LIBER recently established a Metrics Working Group, within the remit of the Scholarly Communication and Research Infrastructures Steering Committee.
The members of the Working Group stem from a variety of research libraries and research institutions and are all considered experts in the field having extensively worked with or studied traditional as well as alternative (i.e. social media-based) metrics.
- Dr Kasper Abcouwer, University of Amsterdam, Netherlands
- Dr Isidro F. Aguillo, Cybermetrics Lab, CSIC, Spain
- Nathalie Cornée, Information Research Analyst and LSE Open Access Officer, LSE Library, London
- Dr Ellen Fest, Wageningen University, Netherlands
- Dr Juan Gorraiz, University Library Vienna, Austria
- Dr Stefanie Haustein, University of Montréal, Canada
- Dr Kim Holmberg, University of Turku, Finland
- Najko Jahn, Project Coordinator and Innovation Management Officer, University of Bielefeld, Germany
- Dr Peter Kraker, KNOW-CENTER, Austria
- Dr Ania Lopéz, University of Duisburg-Essen, Germany
- Alenka Princic, Head of Research Support, Delft University of Technology Library, Netherlands
The Working Group is chaired by Sarah Coombs (Saxion University of Applied Sciences, Netherlands) and Professor Isabella Peters (ZBW Leibniz Information Centre for Economics, Germany).
The primary focus of the Metrics Working Group is to exchange best practices that can be used to develop recommendations for the optimal use of metrics in research libraries and information infrastructures regardless of its size, budget or experience level. Further, this group will discuss the possibilities for Open Metrics and what this can entail. Its deliverables include:
- Workshop at LIBER 2017
- Open meeting of the Metrics WG at LIBER 2017
- Updates on progress to be regularly published on the LIBER website. Final deliverable (the recommendations) to be published online, and as a PDF.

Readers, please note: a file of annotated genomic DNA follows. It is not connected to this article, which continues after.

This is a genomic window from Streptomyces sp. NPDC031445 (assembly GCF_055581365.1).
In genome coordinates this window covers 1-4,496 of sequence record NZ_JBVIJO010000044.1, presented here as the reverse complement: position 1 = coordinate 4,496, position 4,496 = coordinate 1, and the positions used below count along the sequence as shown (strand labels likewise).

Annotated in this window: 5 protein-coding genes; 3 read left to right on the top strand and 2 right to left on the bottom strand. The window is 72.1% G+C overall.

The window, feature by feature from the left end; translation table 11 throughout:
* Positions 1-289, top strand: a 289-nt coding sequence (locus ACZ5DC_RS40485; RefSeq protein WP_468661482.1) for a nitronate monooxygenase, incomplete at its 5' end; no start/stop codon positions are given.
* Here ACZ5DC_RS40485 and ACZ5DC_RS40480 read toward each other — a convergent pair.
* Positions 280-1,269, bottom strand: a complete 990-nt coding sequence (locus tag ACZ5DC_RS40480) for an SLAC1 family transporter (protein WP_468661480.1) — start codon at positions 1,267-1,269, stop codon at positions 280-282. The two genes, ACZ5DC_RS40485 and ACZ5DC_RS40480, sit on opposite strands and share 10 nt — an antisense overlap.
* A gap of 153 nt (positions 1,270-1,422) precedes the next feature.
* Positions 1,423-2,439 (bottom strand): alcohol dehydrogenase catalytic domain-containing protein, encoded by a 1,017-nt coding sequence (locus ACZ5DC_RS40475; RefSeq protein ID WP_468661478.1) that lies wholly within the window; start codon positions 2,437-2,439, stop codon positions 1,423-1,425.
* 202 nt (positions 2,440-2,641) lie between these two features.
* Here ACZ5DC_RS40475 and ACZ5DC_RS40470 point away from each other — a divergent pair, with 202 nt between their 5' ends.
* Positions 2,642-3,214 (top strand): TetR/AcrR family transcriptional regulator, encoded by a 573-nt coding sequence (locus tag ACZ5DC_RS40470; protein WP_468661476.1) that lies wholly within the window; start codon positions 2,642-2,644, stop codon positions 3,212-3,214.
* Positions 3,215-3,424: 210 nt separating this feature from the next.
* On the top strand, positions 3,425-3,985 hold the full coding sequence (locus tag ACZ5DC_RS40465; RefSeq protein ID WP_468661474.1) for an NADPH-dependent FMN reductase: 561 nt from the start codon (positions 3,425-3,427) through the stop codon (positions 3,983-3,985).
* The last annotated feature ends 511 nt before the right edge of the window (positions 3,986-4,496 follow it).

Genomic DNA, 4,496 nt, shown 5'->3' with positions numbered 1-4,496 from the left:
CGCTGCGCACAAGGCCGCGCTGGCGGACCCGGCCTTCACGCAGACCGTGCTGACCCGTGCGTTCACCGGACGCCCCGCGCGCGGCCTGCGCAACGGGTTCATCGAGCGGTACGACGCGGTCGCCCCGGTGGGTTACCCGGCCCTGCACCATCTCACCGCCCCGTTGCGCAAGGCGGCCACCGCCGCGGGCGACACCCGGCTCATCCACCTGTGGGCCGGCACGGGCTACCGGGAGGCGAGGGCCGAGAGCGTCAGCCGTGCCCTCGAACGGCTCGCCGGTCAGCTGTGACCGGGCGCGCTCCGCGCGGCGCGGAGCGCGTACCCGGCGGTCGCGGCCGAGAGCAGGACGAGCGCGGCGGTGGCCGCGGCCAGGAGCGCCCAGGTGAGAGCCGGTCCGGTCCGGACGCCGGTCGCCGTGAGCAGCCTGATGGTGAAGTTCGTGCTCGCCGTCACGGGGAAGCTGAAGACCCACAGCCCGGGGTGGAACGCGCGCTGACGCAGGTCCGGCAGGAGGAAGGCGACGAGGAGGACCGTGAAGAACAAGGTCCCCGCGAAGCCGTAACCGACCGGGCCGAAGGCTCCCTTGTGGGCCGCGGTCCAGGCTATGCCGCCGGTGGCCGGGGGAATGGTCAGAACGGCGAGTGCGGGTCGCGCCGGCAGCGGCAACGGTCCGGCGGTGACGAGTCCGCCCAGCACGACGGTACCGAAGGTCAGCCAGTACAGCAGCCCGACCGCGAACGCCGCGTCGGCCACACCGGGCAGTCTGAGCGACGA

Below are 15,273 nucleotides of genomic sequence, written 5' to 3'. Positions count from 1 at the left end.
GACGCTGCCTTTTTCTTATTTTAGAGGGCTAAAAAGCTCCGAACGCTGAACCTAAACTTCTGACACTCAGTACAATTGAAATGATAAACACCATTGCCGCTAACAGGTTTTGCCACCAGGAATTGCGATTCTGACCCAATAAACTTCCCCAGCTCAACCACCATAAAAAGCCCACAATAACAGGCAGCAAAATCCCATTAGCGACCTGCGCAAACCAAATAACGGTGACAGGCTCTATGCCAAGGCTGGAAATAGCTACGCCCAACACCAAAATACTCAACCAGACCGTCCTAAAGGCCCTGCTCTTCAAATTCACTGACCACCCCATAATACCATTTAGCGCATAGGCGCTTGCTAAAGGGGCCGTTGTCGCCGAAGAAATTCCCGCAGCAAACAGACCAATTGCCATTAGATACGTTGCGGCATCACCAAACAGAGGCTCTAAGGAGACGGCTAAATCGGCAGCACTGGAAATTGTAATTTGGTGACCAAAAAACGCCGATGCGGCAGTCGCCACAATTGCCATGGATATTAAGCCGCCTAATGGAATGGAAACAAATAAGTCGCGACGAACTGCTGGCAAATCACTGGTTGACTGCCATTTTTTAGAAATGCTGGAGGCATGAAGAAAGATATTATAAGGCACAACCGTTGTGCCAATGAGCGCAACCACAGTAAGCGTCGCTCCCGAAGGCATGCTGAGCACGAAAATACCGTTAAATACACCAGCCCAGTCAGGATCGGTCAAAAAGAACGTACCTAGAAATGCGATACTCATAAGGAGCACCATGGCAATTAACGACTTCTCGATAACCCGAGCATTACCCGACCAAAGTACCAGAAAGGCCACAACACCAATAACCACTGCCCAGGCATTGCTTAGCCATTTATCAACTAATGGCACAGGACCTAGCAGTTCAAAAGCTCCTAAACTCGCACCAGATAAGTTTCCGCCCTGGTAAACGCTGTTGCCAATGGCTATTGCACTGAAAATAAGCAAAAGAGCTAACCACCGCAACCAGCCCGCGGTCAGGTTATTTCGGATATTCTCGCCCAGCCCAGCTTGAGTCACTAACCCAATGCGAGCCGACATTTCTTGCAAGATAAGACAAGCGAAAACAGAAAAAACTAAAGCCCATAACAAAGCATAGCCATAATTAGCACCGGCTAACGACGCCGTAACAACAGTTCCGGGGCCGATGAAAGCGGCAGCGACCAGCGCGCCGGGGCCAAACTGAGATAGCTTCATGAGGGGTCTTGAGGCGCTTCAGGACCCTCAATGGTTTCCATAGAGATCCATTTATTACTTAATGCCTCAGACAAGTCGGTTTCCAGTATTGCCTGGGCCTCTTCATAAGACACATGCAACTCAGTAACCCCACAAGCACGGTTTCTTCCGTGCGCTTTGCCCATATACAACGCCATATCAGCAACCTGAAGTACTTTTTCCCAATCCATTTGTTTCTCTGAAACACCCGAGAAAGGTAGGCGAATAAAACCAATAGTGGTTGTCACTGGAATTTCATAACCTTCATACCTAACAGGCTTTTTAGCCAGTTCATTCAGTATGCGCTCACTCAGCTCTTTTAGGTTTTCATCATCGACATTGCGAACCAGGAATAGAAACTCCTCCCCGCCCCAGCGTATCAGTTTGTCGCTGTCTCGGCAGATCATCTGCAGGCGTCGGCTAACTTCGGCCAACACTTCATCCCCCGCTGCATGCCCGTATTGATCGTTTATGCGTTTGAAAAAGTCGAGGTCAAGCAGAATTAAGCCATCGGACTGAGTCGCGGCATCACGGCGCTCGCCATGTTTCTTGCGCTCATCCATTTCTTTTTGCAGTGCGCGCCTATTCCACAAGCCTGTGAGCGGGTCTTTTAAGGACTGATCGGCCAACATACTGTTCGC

Work has begun, including a proposal for an article in Digital Library Perspectives (DLP). This article will be the starting point for the definitive paper with recommendations and will acquaint journal readers with definitions of the basic terminology used in the field of scholarly and alternative scientometrics and will highlight the problems attached. The article will then cater to librarians with uses cases, and starting points to make proper and efficient use of metrics. Hence, the recommendations will evolve around following specific dimensions and questions in order to meet the needs and interests of the broadest audience possible:
- Type of approach: is it beginners or advanced users who are interested in metrics?
- Purpose: what is the reason for using metrics (i.e. use cases)?
- Data source: what kind of data is needed for the use case? Is enough data available (e.g. in repositories)? Is the data source suitable for the purpose (e.g. repositories, CRIS)?
- Indicators (e.g., impact factor): what indicators make sense for what use case? What can they actually tell and what conclusions are wrong?
- Data provider: who is responsible for gathering data (do it yourself, we do it with you, we do it for you)?
- Limitations: what cannot be done with metrics? What can libraries do to overcome the limitations, e.g. open metrics or other alternatives?